HOW CAN I STOP COMFORT EATING?
QI keep gaining weight because I comfort eat. Recently I didn’t get a job I wanted and, although I wasn’t hungry, started eating chocolate and cakes out of pure despair and frustration. It’s my way of coping with failure and rejection. Can you give me any advice? A Many overweight and obese people have become that way owing to emotion and stress-related eating. In one study of 337 obese primary care patients aged 18-65, half reported high emotional eating, which is known to affect women more than men.
Anna Storey, an accredited counsellor who offers weight management counselling, says: ‘Our relationship with food is formed before we can walk or talk. Food is one of our first sources of comfort, so it’s not surprising that we rely on it in times of distress.’
Anna works with clients on resolving emotional blocks or needs that prompt us to turn, as you did, to sugar-laden treats such as chocolate and cake. ‘An emotional event in our lives, if left unprocessed, can lead to comfort eating and therefore weight gain. Start by thinking back to the time and place when you first started eating to comfort yourself – it is often in childhood – and then list your current triggers. How do you feel just before you reach for that chocolate bar? And after? Understanding your feelings will help you to see the real reasons behind your weight gain.’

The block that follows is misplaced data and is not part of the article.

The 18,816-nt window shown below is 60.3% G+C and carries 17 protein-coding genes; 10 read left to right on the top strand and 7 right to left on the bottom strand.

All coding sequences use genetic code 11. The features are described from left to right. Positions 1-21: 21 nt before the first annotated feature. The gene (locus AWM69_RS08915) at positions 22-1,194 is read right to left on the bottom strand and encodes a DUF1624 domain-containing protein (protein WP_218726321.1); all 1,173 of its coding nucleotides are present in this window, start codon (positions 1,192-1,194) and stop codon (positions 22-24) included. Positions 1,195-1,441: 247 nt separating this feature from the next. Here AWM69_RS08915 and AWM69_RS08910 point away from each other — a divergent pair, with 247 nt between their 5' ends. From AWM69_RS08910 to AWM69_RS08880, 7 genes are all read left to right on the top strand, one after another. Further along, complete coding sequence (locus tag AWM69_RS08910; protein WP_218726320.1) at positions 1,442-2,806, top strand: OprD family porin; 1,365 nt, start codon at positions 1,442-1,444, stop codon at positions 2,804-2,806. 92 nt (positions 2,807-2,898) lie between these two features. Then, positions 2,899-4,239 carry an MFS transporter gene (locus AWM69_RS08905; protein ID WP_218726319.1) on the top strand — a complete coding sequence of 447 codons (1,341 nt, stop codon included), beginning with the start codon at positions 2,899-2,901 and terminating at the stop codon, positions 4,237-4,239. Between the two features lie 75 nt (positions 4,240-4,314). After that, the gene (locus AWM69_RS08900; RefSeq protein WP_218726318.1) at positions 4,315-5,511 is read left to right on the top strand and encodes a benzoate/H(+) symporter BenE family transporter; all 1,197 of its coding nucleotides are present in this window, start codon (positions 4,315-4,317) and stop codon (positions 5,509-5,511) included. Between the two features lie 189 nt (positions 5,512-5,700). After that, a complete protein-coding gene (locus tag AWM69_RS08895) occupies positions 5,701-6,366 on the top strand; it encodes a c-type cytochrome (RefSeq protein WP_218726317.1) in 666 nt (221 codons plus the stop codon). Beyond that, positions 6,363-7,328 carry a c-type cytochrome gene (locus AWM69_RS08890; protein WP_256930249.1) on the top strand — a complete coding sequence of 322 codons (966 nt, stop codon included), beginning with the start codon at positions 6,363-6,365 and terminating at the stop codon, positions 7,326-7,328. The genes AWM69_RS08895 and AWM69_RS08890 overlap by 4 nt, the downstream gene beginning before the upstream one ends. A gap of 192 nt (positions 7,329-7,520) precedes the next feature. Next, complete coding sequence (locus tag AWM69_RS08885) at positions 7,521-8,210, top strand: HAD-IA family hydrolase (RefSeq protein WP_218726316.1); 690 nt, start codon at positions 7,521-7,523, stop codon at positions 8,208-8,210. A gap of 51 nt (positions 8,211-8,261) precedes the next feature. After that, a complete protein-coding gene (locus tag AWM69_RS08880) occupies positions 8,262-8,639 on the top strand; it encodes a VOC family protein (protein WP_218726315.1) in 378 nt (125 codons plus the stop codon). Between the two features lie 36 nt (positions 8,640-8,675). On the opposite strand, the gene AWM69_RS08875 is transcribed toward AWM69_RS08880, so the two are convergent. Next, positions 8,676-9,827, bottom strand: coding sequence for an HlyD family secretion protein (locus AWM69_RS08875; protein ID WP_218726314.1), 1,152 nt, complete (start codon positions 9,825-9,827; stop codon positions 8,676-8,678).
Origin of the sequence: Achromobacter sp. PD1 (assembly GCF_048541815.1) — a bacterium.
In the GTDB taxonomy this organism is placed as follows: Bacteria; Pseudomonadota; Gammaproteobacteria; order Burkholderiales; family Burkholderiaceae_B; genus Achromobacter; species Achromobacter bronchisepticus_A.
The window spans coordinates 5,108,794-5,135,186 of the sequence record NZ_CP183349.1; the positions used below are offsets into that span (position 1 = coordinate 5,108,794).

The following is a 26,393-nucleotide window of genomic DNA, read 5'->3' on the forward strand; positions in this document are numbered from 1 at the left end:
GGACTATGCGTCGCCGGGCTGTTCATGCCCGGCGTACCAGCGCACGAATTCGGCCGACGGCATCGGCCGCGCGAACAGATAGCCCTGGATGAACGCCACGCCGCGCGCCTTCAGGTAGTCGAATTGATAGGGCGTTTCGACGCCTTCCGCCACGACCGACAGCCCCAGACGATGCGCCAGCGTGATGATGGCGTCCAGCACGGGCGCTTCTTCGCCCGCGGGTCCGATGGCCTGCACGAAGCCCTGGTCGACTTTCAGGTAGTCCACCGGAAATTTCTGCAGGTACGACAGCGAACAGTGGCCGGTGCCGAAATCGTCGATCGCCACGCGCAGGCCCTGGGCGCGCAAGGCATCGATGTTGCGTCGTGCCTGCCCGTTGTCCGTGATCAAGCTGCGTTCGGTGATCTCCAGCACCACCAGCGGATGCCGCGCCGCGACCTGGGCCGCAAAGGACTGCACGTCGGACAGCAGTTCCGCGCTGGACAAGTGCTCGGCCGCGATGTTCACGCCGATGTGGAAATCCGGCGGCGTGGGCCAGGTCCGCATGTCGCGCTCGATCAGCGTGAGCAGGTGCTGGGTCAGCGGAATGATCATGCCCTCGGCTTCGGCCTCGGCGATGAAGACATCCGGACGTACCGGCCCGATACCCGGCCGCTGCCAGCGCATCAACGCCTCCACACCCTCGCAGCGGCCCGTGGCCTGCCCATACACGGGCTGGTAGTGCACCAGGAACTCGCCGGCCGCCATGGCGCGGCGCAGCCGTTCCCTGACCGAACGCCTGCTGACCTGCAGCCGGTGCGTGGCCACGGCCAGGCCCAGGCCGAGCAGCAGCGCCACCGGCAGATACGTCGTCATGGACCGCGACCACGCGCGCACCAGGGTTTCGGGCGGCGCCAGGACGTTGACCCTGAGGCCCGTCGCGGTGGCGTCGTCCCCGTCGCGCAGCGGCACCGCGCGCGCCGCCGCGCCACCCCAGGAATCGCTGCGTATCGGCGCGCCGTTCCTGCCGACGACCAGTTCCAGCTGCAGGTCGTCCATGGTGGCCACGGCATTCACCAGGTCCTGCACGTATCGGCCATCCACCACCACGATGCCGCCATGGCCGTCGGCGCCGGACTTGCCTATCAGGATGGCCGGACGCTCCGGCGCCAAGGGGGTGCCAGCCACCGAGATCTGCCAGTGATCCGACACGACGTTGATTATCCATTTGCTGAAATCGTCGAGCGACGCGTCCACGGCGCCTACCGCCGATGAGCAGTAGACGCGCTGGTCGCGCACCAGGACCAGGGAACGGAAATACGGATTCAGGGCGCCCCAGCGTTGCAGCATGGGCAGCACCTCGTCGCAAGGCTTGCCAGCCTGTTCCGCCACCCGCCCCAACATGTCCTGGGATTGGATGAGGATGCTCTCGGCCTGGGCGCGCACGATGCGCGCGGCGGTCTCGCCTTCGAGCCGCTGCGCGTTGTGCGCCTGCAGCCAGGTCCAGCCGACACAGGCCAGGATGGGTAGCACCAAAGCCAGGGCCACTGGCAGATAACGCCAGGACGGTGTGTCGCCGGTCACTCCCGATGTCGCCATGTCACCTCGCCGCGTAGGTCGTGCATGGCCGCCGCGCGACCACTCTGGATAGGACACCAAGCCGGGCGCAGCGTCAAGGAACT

Letting go of these past and present traumas can, in turn, help you to let go of the urge to eat when you feel rejected and frustrated, so you can develop a more healthy relationship with food and lose your excess weight. You may feel you need the help of a therapist like Anna. The website welldoing.org helps you to find a suitable, qualified and experienced therapist locally. Meanwhile, there are simple ways to help yourself: Eat balanced meals, sitting at a table. Never skip meals. For a sensible eating plan to lose weight and get healthy, I recommend The Louise Parker Method: Lean for Life (Mitchell Beazley, £20)*, which advises a holistic approach. When you are tempted to dive into the cake tin – and not stop at one slice – just stand still and slowly count to ten, suggests Natalia Traxel, a doctor and nutritionist (nataliatraxel360.com). Ask yourself why you are reaching for food now. Are you really hungry? In which case, eat something wholesome rather than a sugar-laden ‘treat’. Or are you feeling tired, lonely, bored, angry or dispirited and in need of comfort and distraction? Salving those feelings could take a different form from food, such as a hug, a phone call with a friend, a walk or doing something creative.